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How to Improve Observation Skills: Tips for 2023

Observation is a crucial part of problem-solving, emotional intelligence, and simply being present in the world. Here are some tips for tuning in.
by Tania Strauss | Jan 30 2023

Observation skills are the ability to notice details about a person, situation, or environment and use them to form understanding. This is important to many aspects of life, whether you need to navigate a complex social situation or make your way through the world without getting hit by a car. 

In the workplace, observation skills can help you tune into what colleagues are thinking and feeling, identify and solve a problem, learn new things, or interpret an important event. Observation is also tightly linked to emotional intelligence, which is increasingly recognized as an essential professional skill, particularly in leadership or in any customer-facing role. 

So if you want to increase your powers of observation and analysis, and see how it can benefit many areas of your life, here are some tips to get you started: 

Be curious

In addition to simply prompting you to pay attention, curiosity can spur you to ask questions and try to uncover the meaning of what you’re seeing. Curiosity itself isn’t a skill to master, so much as a mindset to cultivate – looking at the world, and the people in it, as though there is always something interesting to learn from it.

Curiosity will help you be more present, will help you notice more, and crucially inspire you to analyze what you observe and make something of that information. 

Practice being present – also known as mindfulness 

The most fundamental aspect of observation is fully taking in what’s around you. This means that you need to be present, and paying attention to, your surroundings without getting distracted by a million other things. 

Whether you’re at work, at a restaurant, or running errands, take a moment to tune into what’s around you. Quiet your mind, and try to collect data on your surroundings: the light, the temperature, the sounds, and the colors.

Then hone in on some specifics and details, whether it’s the body language of the people at the next table over at a coffee shop, the details of a painting or poster hanging in a waiting room, or the way the placement of furniture affects how people walk through a space. Or simply notice how light hits the objects in your living room in the morning versus afternoon. 

In addition to building a vital skill set, being in the moment is also just a nice way to appreciate the world around you – and it’s good for your mental health too!

Take notes on what you see

If you want to really develop your ability to hone in on details, it can be very helpful to take notes on all the things you’re observing. Write down what you notice about a person’s clothes, tone of voice, or body language. Or note the way things are organized on a shelf.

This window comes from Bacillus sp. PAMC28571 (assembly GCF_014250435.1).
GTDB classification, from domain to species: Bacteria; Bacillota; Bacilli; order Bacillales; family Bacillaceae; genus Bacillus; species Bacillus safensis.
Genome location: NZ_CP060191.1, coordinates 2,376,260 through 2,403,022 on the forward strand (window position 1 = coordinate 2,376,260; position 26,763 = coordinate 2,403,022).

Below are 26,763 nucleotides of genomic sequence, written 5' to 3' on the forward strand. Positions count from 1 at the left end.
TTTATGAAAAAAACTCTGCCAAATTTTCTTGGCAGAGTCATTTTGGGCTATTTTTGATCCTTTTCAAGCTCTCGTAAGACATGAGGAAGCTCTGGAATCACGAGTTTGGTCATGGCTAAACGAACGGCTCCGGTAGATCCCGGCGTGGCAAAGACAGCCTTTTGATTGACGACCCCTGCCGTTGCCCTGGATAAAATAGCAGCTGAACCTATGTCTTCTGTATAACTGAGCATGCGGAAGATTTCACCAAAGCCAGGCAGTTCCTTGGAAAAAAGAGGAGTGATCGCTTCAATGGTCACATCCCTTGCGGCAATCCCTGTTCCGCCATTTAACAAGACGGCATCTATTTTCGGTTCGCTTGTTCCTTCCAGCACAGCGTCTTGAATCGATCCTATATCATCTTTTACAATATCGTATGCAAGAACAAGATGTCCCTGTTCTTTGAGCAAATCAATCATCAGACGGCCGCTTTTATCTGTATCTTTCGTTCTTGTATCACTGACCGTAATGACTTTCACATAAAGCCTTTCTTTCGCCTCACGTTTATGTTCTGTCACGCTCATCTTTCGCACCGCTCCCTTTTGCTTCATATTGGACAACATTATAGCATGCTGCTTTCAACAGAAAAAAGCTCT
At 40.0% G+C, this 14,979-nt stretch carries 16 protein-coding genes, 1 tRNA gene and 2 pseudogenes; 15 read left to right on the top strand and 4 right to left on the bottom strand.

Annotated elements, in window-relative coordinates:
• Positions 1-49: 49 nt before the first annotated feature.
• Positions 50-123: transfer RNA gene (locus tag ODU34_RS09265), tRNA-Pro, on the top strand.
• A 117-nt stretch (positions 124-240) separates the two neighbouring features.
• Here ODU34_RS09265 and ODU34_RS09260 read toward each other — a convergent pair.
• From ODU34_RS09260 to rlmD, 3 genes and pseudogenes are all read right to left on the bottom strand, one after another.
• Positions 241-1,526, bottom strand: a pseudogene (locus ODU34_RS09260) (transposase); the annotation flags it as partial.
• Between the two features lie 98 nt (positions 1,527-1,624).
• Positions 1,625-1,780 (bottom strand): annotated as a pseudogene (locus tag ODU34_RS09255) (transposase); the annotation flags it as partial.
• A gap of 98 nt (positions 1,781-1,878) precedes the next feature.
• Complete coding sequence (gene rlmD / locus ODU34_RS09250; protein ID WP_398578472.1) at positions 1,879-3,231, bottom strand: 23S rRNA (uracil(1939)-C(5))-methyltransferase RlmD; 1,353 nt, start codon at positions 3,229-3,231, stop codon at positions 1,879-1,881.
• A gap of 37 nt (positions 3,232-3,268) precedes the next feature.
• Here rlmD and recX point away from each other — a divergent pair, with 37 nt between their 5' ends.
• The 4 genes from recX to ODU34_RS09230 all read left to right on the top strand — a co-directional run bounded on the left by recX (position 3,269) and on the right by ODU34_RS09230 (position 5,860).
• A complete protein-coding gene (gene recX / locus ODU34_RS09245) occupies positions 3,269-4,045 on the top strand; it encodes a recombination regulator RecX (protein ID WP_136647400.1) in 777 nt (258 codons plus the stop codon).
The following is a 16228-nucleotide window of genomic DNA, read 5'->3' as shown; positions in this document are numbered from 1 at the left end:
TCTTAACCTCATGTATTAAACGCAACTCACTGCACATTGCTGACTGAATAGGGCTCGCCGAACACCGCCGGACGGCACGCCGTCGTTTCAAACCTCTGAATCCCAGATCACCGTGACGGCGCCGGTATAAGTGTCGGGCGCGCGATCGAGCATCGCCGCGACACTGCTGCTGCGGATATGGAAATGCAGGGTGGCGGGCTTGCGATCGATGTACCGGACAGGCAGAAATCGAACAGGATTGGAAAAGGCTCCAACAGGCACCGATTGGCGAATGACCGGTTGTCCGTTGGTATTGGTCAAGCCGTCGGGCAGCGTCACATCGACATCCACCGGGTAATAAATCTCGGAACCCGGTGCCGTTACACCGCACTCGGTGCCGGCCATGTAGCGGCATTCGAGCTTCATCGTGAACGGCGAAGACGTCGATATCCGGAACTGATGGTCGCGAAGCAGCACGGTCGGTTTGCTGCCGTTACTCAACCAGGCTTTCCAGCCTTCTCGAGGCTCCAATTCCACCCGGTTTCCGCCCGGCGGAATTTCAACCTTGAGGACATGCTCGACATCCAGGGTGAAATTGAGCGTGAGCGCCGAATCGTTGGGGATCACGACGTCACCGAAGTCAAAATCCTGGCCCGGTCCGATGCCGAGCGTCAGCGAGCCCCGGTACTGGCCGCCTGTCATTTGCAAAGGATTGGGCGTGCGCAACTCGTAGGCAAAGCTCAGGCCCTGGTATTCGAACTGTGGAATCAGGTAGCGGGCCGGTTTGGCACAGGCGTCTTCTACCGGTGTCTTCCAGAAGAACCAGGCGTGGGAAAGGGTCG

Taking notes can also help with recall – which is another important aspect of deepening your observational skills.  As an extra challenge, you can carefully observe a scene and then try to reconstruct it in writing at a later point in the day. 

Use games and exercises for observation and memory

All kinds of activities can be used to improve observation and memory, particularly any game that challenges you to recall something you have seen. You can find all kinds of memory exercises online, and you can also create your own – as we mentioned already, observing the details of a scene and then trying to reconstruct them later is a great way to hone your observation skills. 

Identify, and try to eliminate emotions and biases

Pretty much all of us have involuntary emotional responses and unconscious biases that affect how we see the world around us. This is a natural part of being human, because our brains are primed to interpret new information based on previous learning and experiences.

Among other things, it helps us survive by allowing us to quickly identify potential threats. However, jumping to conclusions can skew our perspective in problematic ways – rather than observing things objectively, and we’ll shove them into a story we’ve already built that may not fit this particular situation.

This is especially risky when it comes to how we deal with other people because it can cause us to stereotype them or greatly misinterpret their actions and intentions due to our personal feelings about a situation.

So when you make an observation, try to be conscious of any conclusions you’re jumping to – and ask yourself whether that conclusion is based on evidence that is directly related to the current situation. If it’s not, let it go. 

Practice drawing conclusions 

Once you’ve learned to pay attention to what is happening around you, analyzing and drawing conclusions is the next step. 

What can you glean about a person’s emotional state from their body language and tone of voice? Are they happy? Angry, and maybe trying not to show it? If you can understand how a person is feeling, you can adjust your own approach to better address their concerns and have a productive interaction. 

If faced with a problem at work that you need to get to the bottom of, your powers of observation can help you notice things that may have been overlooked – whether it’s a design flaw, an automated process that may be outdated, or something physically unsafe that could result in an accident. Observational skills can also help you come up with creative solutions by helping you remember relevant things that you may have seen elsewhere.

Everything stored in your memory is a potential resource waiting to be tapped. 

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